Forget about the internet for a minute. When you want to improve your business, who do you go to first? No brainer – your customers. There is not and will never be a single tool or algorithm out there that’s going to beat the power of good ole’ honest feedback from customers.
A while back I wrote about the value of looking at your website as a person. Let’s take that a step further. If your website is your virtual salesperson, the first step to making it sell is obvious – find out what a would-be customer is looking for.
How do you find that out? What if I told you that the answer is probably sitting nearby fielding an angry customer’s phone call?
Want to Understand the Action? Get in the Trenches.
Your sales staff is in the trenches on a daily basis. They’re listening to the needs of your customers every minute of the day. They’re finding ways to convince customers to buy and listening to the reasons why some customers won’t.
That’s a gold mine of information.
So how can using your offline sales people help your virtual salesperson sell better?
- Understand the Motive: Why does somebody want to do business with you? What possesses people to pick up the phone and call your office?
- Know the Needs: Anybody can identify trends. Your company may get thousands of phone calls in a day. What do a majority of those callers want to know about you? What do they really need from you?
- Find the Turn–Offs: Objections are critical for improving your conversion rate. Why do customers turn away? What specific points are deal-breakers?
Your sales staff can answer all of these questions. Why? Because every day they’re in the trenches listening to life stories, fielding tough questions and finding out what makes the best consistent answers.
“But we’re talking about websites here, not offline sales.”
When it comes to fine-tuning websites for higher conversion rates, the offline is often overlooked. Your website is an extension of your offline business. It has its unique twists and turns, but some things never change, like meeting a customer’s needs quickly.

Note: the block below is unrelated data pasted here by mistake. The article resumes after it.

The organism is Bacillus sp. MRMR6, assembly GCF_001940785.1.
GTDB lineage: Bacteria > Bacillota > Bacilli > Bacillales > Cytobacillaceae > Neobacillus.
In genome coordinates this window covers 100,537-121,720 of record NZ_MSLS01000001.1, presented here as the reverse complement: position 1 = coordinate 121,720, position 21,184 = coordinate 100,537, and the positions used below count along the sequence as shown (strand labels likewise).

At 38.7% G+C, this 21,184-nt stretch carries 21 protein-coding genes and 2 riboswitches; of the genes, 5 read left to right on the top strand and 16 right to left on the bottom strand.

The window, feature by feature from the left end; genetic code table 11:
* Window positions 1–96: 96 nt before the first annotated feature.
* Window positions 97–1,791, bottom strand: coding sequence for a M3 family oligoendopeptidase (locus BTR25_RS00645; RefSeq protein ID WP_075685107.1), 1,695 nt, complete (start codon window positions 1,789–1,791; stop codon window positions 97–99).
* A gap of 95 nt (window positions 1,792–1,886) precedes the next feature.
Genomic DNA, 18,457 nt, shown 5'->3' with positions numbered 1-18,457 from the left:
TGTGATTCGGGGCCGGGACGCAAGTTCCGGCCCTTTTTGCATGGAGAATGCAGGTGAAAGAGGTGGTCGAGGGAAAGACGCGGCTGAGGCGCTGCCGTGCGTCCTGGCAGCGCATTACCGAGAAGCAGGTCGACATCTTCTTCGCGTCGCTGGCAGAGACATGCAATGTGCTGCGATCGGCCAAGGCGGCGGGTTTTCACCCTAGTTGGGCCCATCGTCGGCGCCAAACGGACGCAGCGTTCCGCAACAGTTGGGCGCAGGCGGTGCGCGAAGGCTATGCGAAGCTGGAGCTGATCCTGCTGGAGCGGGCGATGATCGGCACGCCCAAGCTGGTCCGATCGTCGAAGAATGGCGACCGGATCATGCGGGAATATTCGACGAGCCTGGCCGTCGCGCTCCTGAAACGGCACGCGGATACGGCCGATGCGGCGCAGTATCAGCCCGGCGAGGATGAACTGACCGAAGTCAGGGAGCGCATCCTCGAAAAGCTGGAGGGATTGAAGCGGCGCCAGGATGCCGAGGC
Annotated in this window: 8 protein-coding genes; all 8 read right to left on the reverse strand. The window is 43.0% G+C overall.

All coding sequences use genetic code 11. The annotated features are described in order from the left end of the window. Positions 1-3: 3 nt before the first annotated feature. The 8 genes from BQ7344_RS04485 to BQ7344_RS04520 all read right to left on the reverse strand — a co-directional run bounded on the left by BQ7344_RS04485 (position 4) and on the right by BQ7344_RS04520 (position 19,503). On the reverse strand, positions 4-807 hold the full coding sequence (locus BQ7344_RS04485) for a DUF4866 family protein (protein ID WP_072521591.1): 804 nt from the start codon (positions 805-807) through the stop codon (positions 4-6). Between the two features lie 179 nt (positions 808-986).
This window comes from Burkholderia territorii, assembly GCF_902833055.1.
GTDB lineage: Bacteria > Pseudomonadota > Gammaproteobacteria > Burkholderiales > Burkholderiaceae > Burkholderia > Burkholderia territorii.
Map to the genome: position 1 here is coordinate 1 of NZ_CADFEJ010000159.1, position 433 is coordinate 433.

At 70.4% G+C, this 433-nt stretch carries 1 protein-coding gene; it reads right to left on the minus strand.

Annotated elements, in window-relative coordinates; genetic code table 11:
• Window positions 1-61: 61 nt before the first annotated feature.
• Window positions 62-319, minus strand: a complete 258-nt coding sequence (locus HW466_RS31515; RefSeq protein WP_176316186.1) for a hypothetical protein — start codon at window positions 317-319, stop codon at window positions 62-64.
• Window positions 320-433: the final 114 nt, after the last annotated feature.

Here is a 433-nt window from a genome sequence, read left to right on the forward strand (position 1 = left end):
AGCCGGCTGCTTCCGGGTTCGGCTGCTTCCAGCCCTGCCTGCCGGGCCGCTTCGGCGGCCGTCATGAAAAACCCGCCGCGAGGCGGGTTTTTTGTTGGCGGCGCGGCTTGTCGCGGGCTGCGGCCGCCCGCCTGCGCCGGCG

Knowing a customer’s needs, concerns and hesitations applies to online and offline alike.
Case in Point
One of our recent clients, Dr. Tim Love, wanted to get more leads for his website promoting hair transplant procedures.
The client told us that one of his employees, Clara, was an expert at getting callers who were on the fence to come in for a consultation. A large part of our research started with her. After a few conversations, we were able to learn a few things about customers:
- The psychological motivation behind a conversion wasn’t just appearance. Prospective customers were trying to find a way to improve their confidence and re-build their self-esteem.
- Their primary concerns of most customers were cost, the credentials of the surgeon and the specifics of what the procedure entailed.
- Many customers were suspicious of pricing and didn’t like that other clinics had not given them clear up-front answers to their concerns.
Armed with that information, we re-shaped the navigational structure of the website. Main navigation choices were limited to categories that addressed the major needs of prospective customers. We also added a site-wide “Ask a Specialist” contact form so that customers knew that they would get answers to their questions from an experienced professional hair transplant specialist.
These changes contributed to a 144% increase in conversion rate.
There are a lot of tools available to help you learn more about how your customers are treating your website. Don’t forget to be old-fashioned from time to time and use some common sense. Your sales staff is in constant contact with the customer. Use that knowledge to turn your website into an expert virtual salesperson selling 24/7.